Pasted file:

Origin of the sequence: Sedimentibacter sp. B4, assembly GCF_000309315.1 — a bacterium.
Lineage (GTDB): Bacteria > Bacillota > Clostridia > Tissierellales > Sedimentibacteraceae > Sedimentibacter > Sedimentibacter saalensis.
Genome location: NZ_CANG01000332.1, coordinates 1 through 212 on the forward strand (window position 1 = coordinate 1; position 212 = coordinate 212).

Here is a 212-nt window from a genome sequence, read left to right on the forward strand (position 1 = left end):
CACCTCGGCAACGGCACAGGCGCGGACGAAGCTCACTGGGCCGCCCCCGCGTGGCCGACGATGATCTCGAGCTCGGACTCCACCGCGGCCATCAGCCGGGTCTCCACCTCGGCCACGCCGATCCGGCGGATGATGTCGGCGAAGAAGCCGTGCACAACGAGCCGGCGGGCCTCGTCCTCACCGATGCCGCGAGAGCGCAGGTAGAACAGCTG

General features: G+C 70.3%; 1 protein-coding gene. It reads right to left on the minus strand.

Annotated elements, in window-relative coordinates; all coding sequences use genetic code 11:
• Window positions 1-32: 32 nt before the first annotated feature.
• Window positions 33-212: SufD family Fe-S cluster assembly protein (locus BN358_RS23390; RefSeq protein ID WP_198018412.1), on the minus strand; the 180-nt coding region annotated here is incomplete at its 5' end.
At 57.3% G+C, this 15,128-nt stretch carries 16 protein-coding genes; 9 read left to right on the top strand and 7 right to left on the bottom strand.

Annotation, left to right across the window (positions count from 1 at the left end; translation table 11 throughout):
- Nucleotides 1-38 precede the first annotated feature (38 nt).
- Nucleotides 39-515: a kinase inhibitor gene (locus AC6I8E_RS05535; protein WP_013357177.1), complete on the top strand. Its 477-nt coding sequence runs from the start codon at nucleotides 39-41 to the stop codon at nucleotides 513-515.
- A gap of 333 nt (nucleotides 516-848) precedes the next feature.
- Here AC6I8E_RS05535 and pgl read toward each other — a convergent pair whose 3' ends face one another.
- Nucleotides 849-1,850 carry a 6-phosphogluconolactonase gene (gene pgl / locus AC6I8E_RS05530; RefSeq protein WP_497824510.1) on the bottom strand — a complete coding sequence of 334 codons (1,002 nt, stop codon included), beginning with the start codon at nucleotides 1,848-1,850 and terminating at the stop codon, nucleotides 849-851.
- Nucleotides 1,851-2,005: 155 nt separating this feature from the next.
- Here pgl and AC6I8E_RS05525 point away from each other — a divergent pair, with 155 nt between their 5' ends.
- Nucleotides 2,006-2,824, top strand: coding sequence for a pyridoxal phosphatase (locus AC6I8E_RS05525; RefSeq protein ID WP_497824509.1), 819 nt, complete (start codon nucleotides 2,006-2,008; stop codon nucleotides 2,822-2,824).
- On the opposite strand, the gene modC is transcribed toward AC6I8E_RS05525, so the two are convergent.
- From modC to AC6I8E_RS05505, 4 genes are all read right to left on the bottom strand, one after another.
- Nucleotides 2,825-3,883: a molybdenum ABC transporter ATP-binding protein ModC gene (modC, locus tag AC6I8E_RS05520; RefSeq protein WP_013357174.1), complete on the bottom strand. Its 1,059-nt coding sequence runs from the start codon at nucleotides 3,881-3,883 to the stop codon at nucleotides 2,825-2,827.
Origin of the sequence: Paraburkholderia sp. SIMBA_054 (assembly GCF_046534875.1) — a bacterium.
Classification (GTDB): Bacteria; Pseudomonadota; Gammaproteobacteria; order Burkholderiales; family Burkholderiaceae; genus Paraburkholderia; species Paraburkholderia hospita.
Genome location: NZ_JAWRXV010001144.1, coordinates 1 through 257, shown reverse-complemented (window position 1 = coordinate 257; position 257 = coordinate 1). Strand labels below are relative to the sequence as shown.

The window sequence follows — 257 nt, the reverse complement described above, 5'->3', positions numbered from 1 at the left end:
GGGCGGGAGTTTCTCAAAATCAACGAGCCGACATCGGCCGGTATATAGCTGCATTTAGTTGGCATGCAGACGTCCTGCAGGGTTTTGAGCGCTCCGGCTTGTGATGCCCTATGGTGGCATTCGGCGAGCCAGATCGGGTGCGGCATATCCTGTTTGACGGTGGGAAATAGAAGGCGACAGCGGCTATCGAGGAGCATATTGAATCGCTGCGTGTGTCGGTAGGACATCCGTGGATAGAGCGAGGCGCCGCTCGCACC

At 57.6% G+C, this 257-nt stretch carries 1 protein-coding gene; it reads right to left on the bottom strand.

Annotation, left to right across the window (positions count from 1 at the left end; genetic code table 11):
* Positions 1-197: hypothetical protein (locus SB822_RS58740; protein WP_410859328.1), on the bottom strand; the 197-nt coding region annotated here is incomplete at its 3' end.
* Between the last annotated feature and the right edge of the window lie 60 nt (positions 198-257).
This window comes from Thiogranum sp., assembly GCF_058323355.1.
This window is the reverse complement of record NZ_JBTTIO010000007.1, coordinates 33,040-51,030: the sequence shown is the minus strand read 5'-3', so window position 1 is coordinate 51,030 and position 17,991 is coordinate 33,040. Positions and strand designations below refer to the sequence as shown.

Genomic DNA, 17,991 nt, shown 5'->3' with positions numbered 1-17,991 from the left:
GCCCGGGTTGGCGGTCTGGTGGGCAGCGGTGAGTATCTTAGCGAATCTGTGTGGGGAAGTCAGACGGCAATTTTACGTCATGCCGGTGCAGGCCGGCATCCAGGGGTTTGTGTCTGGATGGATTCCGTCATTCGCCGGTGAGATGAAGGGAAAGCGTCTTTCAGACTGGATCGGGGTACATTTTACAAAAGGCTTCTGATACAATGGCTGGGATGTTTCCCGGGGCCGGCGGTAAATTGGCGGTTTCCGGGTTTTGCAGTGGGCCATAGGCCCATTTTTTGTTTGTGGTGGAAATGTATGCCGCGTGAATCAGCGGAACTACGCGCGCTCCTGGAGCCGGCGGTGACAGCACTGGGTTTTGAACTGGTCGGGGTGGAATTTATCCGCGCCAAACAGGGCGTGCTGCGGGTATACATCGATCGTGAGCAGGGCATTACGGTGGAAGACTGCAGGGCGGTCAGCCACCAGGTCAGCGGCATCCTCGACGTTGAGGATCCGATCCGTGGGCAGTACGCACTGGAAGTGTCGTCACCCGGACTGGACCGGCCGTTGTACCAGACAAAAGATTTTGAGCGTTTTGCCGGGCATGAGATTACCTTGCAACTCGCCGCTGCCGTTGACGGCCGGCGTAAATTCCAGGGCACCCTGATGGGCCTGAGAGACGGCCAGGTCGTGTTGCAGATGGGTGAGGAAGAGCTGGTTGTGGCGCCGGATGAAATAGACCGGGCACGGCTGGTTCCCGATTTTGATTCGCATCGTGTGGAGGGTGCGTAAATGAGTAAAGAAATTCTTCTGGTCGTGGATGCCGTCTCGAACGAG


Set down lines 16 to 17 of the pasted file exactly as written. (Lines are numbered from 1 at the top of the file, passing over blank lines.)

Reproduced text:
- Nucleotides 849-1,850 carry a 6-phosphogluconolactonase gene (gene pgl / locus AC6I8E_RS05530; RefSeq protein WP_497824510.1) on the bottom strand — a complete coding sequence of 334 codons (1,002 nt, stop codon included), beginning with the start codon at nucleotides 1,848-1,850 and terminating at the stop codon, nucleotides 849-851.
- Nucleotides 1,851-2,005: 155 nt separating this feature from the next.